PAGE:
Work It: Jobs in Sex-ed

Ottawa XPress – Shotgun – January 6, 2005

Growing up in the 1980s, the extent of my sexual education involved a book my mom had lying around called Our Bodies, Ourselves, and serious investigation into why dudes got retarded over Daisy Duke.

The book didn’t help.

Its content-depicting mammas with full, hanging breasts the size of my 12-year-old head-was terrifying. Those ladies only inspired me to sexualize my own friends by playing a game called “boyfriend,” all under the guise of heterosexual “learning.” As puberty dragged me on its rough journey, I was mapless until turning 20.

Since then, I’ve always thought that the people and places employed to teach us a thing or two about sex, and who do it exceptionally well, deserve a hand.

Jobs in this business of educating people about sex seem to fall in to two categories. The first are people, such as poet Oni the Haitian Sensation, businesses like Venus Envy and non-profit organizations like Planned Parenthood, who actively impart their message by visiting schools, offering instructive workshops or becoming an expert resource on all aspects of human sexuality. The other path is that of academia, where scholars research the lofty side of things in their analyses of the cultural, historical, scientific or political forces behind a sexual episode in a novel, or sexual trends in society.

In the May 17, 2004 issue of Maclean’s magazine that featured Canadian sex granny Sue Johanson, Ottawa’s own Oni grabbed some spotlight in a two-page article that detailed why she became a sex educator in schools: “There’s too much time spent in boardrooms, figuring out what we think kids need to know,” she told Maclean’s. Oni wanted to take her poems into schools after reading in the newspaper that sex education wasn’t mandatory across Canada and that the information wasn’t always sinking in.

To make things sink in for youth, organizations like the Kids Help Phone line (1-800-668-6868) use straight talk, like Oni does, in their ads: “Call if your boyfriend broke your heart. Call if your boyfriend broke your jaw.”

At Planned Parenthood, groups beyond youth can find the information they need about sex and relationships. For example, the DisAbled Women’s Network of Ontario (DAWN) distributes a brochure through Planned Parenthood to expose myths about disabled women and sexuality.

Outside of a general interest in helping people make informed choices for themselves, sexual educators often have an interest in the topic for personal reasons too. For example, growing up in “woeful sexual ignorance,” was the motivation for Alfred Kinsey to research and publish Sexual Behavior in the Human Male (1948) and Sexual Behavior in the Human Female (1953).

While my own Starfucking Tales of Sexless One-night Stands, a book documenting travels through the sexual landscape of Ottawa, may teach a few people a few things, the motivation is equally selfish. Consider it field research for a 1999 grad paper on masturbation, sexual frustration and artistic failure in James Joyce’s Ulysses.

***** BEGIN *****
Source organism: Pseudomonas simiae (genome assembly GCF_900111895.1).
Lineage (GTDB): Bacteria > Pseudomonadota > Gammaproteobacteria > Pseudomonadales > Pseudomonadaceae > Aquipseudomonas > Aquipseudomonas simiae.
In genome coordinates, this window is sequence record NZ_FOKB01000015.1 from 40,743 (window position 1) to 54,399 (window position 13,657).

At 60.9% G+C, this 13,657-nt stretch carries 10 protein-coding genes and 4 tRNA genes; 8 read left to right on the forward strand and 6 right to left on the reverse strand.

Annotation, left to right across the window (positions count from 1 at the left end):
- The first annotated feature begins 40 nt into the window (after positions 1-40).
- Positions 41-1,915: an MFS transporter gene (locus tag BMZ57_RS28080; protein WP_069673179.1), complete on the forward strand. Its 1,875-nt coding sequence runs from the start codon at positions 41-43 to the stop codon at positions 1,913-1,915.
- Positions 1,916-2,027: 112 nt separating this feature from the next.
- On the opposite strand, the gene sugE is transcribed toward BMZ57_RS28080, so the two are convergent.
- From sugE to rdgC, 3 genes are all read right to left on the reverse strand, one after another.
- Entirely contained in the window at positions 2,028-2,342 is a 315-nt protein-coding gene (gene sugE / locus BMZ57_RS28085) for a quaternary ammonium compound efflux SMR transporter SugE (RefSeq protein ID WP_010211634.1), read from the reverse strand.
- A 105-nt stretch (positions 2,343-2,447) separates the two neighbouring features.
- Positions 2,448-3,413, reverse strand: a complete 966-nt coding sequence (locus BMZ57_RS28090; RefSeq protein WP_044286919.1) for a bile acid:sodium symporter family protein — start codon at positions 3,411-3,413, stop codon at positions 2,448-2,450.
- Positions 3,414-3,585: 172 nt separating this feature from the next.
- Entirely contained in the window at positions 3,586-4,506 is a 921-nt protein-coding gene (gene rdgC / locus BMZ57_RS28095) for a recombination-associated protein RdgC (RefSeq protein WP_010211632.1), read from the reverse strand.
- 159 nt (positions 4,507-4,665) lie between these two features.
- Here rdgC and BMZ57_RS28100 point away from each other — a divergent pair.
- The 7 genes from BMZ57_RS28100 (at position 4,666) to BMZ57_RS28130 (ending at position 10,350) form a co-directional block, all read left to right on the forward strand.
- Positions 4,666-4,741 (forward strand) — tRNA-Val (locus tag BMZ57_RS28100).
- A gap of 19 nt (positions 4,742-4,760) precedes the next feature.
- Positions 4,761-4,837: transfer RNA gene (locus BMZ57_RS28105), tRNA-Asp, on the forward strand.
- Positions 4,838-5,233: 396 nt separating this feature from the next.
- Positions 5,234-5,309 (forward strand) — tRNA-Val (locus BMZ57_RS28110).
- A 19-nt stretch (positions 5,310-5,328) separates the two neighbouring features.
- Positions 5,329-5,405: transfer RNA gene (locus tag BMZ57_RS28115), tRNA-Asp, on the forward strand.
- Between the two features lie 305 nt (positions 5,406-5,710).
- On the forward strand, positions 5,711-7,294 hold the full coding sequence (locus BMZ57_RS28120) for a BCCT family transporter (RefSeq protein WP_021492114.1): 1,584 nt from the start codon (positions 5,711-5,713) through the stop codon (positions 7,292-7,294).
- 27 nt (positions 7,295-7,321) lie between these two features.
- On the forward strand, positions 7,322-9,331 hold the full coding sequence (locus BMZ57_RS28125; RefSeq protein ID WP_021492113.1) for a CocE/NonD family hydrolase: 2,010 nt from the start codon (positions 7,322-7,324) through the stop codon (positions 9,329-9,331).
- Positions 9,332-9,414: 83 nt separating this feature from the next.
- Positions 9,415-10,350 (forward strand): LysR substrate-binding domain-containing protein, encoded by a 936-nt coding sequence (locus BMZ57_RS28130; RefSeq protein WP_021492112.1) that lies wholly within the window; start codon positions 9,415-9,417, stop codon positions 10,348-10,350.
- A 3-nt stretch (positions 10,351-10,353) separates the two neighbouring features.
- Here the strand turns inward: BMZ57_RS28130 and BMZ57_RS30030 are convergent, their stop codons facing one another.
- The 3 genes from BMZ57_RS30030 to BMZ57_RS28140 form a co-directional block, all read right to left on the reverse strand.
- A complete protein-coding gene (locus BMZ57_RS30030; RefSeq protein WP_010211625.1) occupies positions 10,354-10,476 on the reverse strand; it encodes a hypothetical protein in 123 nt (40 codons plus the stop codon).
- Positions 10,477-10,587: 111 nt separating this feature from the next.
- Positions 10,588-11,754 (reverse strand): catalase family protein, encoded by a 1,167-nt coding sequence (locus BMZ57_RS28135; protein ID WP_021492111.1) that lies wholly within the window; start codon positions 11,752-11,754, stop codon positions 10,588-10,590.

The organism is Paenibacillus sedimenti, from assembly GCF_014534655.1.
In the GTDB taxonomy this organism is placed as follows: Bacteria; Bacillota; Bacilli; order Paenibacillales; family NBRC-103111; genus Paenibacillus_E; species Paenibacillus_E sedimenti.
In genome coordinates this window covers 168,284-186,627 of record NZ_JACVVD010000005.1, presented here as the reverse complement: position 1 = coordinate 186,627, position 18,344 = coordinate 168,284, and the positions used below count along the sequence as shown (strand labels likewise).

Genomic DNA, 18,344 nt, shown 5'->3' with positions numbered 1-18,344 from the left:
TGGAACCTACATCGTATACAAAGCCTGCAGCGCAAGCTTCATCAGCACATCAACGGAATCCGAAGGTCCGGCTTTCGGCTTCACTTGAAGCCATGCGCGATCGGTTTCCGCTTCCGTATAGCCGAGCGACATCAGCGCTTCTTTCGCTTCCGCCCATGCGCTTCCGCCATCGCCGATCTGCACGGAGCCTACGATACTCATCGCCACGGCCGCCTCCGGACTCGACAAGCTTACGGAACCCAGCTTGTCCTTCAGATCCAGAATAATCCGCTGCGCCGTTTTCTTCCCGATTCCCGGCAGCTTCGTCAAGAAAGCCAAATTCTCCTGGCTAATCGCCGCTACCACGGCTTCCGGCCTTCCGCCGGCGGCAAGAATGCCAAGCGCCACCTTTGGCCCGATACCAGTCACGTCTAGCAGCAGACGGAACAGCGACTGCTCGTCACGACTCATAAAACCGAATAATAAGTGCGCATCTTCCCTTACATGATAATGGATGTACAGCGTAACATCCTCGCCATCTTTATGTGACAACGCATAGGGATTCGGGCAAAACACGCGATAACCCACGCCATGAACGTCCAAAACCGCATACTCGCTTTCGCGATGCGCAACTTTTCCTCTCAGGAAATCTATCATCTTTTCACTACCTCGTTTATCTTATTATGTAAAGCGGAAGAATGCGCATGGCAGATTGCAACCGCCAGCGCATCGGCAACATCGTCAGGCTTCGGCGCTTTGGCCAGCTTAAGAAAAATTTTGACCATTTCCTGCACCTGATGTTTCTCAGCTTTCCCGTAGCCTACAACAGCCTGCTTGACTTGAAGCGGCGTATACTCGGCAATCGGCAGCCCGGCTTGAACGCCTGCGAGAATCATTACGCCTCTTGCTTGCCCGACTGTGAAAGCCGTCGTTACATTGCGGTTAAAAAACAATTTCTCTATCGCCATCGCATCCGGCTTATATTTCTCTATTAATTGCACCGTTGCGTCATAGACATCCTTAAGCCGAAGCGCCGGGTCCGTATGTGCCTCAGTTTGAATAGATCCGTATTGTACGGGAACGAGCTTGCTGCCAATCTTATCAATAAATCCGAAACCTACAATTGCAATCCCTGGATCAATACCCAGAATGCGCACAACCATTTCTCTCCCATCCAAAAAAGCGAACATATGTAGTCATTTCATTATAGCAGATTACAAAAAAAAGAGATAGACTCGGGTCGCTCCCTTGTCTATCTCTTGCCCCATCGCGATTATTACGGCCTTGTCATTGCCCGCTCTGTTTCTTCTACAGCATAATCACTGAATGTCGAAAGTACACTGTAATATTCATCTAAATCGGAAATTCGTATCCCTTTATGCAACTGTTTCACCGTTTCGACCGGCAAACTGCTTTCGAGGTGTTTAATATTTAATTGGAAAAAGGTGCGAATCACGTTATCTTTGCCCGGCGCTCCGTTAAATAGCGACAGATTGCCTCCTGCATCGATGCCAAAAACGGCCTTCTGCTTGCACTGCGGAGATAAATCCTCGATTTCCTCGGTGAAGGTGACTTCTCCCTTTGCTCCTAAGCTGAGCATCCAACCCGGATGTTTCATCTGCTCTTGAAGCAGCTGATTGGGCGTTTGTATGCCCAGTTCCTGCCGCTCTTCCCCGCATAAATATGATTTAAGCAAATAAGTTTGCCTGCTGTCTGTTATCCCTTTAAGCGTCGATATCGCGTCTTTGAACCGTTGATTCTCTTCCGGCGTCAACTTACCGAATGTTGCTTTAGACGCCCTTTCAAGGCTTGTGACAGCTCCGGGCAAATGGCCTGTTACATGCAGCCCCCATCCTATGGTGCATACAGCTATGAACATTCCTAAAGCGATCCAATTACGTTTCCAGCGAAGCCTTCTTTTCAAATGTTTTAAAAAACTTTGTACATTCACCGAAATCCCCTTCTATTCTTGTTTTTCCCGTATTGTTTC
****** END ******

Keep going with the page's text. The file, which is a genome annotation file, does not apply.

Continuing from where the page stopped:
Once called pornography and banned, this book is now a fixture in the academic world’s exploration of sex and sexuality. In the words of Sean Walsh, who directed its film adaptation, Bloom, Ulysses is “heralded as the most important literary work of the 20th century, [but] very few people have actually read it.”

Like Kinsey’s director, Bill Condon, Walsh deserves praise for making another of the world’s most influential stories involving sexuality accessible to the masses. Not everyone might thank him for it.

When the Museum of Nature premiered Bloom last summer, a few scurried off during the scene where Leopold Bloom is commanded to drink urine. But the detail isn’t gratuitous.

Walsh defended to Shotgun the sex in Joyce’s work: “Sex is a fundamental element of what we are. Joyce wanted to display and reveal the utter truth of our sexual make-up and fantasies. It didn’t matter to Joyce whether this was appealing or not to the reader-what was important was that it was real.”

Walsh is not alone in his contribution on Joyce-locally for example an entire course is devoted to Ulysses at Carleton University and the university has been active in working across disciplines toward the development of sexuality studies curricula.

According to Sapphic Traffic columnist Suki Lee in her article, “Queer studies: The rise of gay and lesbian academe” (Capital Xtra! September 9, 2004): “Increasingly, Canadian universities are offering … lesbian and gay studies. Also called sexuality, gender diversity or queer studies.” In March 2004, Carleton held a Symposium on Sexuality Studies to gauge interest in a potential program.

However, heterosexual sex took a back seat to queer issues, which made up 90 per cent of the symposium’s focus. Professor Jodie Medd explained to Shotgun: “The critical analysis of how power works usually/often first comes from those who have been most ‘oppressed’ or ‘regulated’ by that power; certainly much of ‘queer theory’ considers how heterosexuality works.” In effect then, the surge of interest in queer studies will in the end benefit the hetero world.

The range of talents in fields that teach or touch upon sex is as impressive as the understanding they further and the ignorance they dispel. And both approaches – the outreach efforts and the intellectual exploration – are necessary if people are going to become in the know about the know-how and workings of sex.

– Sylvie Hill